And for the women that go that extra mile and pump at work, or go to their child during their lunch break to nurse, to the women that keep nursing through all the criticism, the comments, the stares, and the sleepless nights, you are my heros. 

And to the women I grew up around, that breastfed your children, thank you for your wonderful example.  You taught me about making sacrifices for your children, that I have been able to apply to many areas of my life as a mom.

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15 thoughts on “Probably a Controversial post.

  1. The only part of this that I have a problem with (wait for it) is that it needs saying. But then my mother not only had five kids but also taught child development. I not only know that it’s how humans are supposed to work but am also not surprised when they keep finding reasons why alternatives are bad in the short and long term. But they aren’t bad for the companies that sell the artificial feed. Follow the cash to see who is financing the damage. Scumbags. They have no honor.

  2. You’re welcome!:-)

    I think it’s kind of funny that you and Kristi usually ran the other direction when you saw that I was breastfeeding back in “the day”. Now you’re saying thanks!! That’s wonderful!!! Great post, Tiff!

  3. Amen!! I agree with you wholeheartedly. What a great gift you were given, getting to see women nursing as a normal part of life. I never really witnessed that, at least when I had memory. My mom had all my siblings by the time I was 9, and she claims to have nursed 4 of us, but I don’t remember it. I sincerely feel compassion for the women whose bodies do not allow them to breastfeed and hope we can find language that will respect their experience and not make them feel “lesser” than the heroic breastfeeders 🙂 Yet I don’t think this means that women who take joy in nourishing their babies through nursing should be silent. I think it’s an important reality. Being a mom now, it kind of bewilders me that anyone still gets squeamish about nursing lol Especially since women’s boobs are hangin’ out all over the place! It’s a pretty interesting commentary on society’s deeply ingrained ideas about what women are for…

  4. I absolutely agree with everything you said here. Jocelyn nursed exclusively for 6 months, then continued to nurse several times a day until she was a year, and then another once or twice a day for another 6 months after that. She quit on her own, and I was pretty surprised that she was only interested for a year and a half. I had no intention of making her stop any time soon, but that’s the way it should be. When he’s done, he’ll stop on his own.

    I never really had anyone make any comments to me, but I don’t think Jocelyn and I moved around and were as active as you two are, so there weren’t as many opportunities. I did get some stares, but I just stared right back.

    As for the people that think that breastfeeding isn’t right at all, not just in public, they clearly need their heads examined. If it wasn’t ‘right’ then we wouldn’t produce milk in the first place. If it wasn’t right, breastmilk wouldn’t be so much healthier than formula.

    The only time I ever pumped was so that my husband or family would have the chance to feed her, because that seemed to be something grandparents (and parents) want to do. Otherwise, it was really nice to not have to deal with bottles and measurements and all that jazz.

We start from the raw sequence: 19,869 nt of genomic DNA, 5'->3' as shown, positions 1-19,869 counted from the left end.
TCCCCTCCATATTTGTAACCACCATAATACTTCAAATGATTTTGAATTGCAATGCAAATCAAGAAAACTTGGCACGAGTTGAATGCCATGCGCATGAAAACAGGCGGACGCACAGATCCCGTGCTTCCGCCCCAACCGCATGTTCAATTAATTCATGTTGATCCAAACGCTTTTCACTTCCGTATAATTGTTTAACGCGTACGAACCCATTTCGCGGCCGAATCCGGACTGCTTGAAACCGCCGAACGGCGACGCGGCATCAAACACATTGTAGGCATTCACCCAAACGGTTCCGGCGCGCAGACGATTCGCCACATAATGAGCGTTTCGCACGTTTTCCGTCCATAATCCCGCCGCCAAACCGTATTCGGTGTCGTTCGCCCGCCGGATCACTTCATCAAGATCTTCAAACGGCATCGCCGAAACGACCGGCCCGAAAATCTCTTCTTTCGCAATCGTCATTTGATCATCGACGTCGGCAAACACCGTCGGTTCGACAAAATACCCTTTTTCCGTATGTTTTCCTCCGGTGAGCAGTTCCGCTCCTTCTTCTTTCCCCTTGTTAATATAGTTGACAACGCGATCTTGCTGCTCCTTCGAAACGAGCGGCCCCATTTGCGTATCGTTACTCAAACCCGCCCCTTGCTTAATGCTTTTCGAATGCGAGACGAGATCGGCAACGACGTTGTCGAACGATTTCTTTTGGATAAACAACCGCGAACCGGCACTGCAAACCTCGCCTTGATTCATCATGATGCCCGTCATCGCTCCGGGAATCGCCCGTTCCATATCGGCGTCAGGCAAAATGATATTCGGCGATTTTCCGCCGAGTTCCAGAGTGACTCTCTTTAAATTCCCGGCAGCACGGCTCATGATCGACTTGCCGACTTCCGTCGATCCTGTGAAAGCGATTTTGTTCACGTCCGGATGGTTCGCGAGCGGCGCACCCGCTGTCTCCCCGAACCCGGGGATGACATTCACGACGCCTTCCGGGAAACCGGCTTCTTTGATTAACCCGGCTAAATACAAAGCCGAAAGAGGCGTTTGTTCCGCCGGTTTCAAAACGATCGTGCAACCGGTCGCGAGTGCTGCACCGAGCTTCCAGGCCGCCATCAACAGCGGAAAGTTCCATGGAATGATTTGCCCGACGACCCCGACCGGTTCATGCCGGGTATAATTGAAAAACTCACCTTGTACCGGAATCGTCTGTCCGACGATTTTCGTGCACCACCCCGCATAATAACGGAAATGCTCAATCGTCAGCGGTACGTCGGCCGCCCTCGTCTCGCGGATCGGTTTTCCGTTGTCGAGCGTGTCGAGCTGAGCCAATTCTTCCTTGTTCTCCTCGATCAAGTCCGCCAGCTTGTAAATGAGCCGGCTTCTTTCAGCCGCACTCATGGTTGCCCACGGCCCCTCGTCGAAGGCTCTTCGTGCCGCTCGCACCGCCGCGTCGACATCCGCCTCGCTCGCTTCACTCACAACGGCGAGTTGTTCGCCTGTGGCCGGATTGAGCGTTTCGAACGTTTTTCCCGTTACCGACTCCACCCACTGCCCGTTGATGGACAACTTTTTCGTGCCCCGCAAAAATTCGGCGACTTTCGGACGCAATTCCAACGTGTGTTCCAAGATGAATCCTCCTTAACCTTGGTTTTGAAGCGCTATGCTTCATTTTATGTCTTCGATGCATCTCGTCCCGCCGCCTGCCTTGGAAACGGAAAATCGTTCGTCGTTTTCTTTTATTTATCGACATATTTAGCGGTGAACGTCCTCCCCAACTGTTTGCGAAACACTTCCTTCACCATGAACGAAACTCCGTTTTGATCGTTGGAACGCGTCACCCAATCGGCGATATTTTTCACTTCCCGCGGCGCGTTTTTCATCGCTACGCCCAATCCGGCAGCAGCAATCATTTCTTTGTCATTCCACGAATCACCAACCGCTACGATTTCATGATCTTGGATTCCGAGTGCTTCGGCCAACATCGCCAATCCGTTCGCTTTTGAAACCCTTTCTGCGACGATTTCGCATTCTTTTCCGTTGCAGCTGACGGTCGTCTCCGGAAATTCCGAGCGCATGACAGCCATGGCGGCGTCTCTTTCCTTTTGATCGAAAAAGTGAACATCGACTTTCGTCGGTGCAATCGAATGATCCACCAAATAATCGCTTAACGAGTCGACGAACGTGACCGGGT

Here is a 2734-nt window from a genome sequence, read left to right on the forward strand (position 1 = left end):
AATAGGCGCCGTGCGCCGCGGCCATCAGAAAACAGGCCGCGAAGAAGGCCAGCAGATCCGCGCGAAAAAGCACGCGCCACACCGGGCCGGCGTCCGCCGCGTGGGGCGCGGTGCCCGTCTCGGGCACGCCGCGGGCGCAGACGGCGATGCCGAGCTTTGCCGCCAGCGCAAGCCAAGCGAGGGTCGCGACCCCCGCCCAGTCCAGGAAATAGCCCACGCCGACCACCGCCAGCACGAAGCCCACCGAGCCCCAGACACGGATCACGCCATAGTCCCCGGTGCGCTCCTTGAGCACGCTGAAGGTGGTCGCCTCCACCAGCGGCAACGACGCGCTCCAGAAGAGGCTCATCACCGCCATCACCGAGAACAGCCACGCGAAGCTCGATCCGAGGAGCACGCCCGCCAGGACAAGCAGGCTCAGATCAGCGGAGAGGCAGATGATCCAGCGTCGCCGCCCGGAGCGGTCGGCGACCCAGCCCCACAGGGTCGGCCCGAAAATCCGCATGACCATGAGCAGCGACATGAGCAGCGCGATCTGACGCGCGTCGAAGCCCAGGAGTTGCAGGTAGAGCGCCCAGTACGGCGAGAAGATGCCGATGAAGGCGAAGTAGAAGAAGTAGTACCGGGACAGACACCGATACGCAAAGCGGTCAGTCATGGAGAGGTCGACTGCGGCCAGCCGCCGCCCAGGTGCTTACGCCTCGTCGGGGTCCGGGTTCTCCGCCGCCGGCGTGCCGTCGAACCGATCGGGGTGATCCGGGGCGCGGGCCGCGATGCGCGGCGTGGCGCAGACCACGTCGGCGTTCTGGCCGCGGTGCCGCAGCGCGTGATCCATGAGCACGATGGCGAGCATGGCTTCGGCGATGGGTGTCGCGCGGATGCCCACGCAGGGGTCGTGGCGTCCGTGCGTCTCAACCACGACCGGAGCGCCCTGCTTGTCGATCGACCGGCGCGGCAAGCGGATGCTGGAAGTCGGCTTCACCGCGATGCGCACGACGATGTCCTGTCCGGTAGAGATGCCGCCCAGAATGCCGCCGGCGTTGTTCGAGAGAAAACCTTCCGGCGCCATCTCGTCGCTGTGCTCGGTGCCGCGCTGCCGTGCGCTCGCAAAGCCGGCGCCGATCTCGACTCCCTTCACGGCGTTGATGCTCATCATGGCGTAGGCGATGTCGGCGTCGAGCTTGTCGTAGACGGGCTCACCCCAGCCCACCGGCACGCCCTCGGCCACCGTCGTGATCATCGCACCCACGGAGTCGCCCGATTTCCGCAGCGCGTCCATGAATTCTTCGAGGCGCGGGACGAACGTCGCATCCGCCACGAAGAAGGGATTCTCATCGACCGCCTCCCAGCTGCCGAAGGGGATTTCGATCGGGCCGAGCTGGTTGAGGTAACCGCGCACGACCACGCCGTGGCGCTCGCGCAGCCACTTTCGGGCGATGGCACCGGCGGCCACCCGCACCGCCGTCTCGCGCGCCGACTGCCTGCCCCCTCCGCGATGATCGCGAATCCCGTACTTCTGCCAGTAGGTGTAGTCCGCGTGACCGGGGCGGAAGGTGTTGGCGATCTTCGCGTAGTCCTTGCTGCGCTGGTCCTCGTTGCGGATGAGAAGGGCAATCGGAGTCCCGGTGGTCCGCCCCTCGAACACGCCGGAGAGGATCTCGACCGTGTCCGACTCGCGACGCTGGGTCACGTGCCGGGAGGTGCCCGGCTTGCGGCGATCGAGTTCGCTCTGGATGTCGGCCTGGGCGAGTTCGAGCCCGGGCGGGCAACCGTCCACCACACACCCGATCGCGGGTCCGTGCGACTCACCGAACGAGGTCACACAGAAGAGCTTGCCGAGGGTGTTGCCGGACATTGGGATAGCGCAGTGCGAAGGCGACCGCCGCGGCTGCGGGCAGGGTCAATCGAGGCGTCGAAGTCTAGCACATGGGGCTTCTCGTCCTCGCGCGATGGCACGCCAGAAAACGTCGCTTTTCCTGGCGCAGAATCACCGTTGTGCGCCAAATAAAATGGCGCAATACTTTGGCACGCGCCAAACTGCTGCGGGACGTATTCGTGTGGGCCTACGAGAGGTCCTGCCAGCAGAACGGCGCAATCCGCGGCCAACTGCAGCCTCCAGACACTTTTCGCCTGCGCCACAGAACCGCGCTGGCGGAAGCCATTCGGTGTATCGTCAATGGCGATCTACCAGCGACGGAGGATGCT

5. Kudos to you!

    And for a little shout out to cows (you know how I hold cows near and dear to my heart)… For those who perceive breastfeeding as “gross”, think about where that milk you had on your cereal this morning comes from. Cows produce milk for the same reason that human mothers produce milk – to nourish their children. Yet we exploit cows, forcing pregnancy to maintain the flow of their milk for our consumption and rip their babies away from them soon after birth – again, for our consumption. And yet mothers are chastised for feeding their children the most natural nutrient that sustains their life?

    Rowan is an amazing, healthy and incredibly cute little boy. Breastfeeding has contributed to him being healthy, attached, and secure. You are a hero as well, to all of those women who see you breastfeeding your beautiful boy and realize that breastfeeding is natural and a beautiful thing.

  6. Tiffany, I enjoy reading you blog. Thanks for this post – it didn’t offend me, that’s for sure! I did get funny looks and comments when my second child was born, and I continued breastfeeding my 13 month old. But it was worth the extra effort. My kids are 6, 5 and 4 now, but there were several years when I was breastfeeding at least one of them.

  7. Wonderful post Tiffany, I love it. I breastfed Izzie until she was almost 2 and she self-weaned. I think I had a harder time giving it up than she did! She and I still talk about it and she finds breasts to be a big source of comfort still. I love that she talks about remembering nursing and how it made her feel, I love that I was able to feed my child breastmilk exclusively, even when I was terribly sick after her birth. It’s a gift to your children, and yourself, I can’t imagine doing anything else.
    And yes it hurts in the beginning.
    So does childbirth.

  8. oooh I so remember those babies… I think I still have pictures of the time I came to visit when they were about 3 months old and the little girl was about 2 I think (was her name caroline??). I was always awed at the fact that their mom breastfed three babies at one time…

    Remembering that week brought a smile to my face… good ole’ CT.

    Love ya Tiff

      • Wow 12? man now I feel old!! I remember taking the little girl and the babies to the museum or something… I found those pictures the other day.. maid my heart smile – that’s when we were REALLY into American Eagle Clothes… uh which never fit cuz I was chunky… 🙂

  9. Pingback: 2010 in review « A Sweet Potato and a Superhero

  10. I am a ‘man’ and I chanced upon your post when I was looking for images of “Caverns of my heart”. However I am glad that I chanced upon your blog! I am one who believes that anything natural is the best and I subtly advocate breast-feeding to young mothers because it is considered a very sensitive topic in my culture, more so because I am a man.
    Do take a look at my blog too…
    http://rantingsofapilgrim.blogspot.com/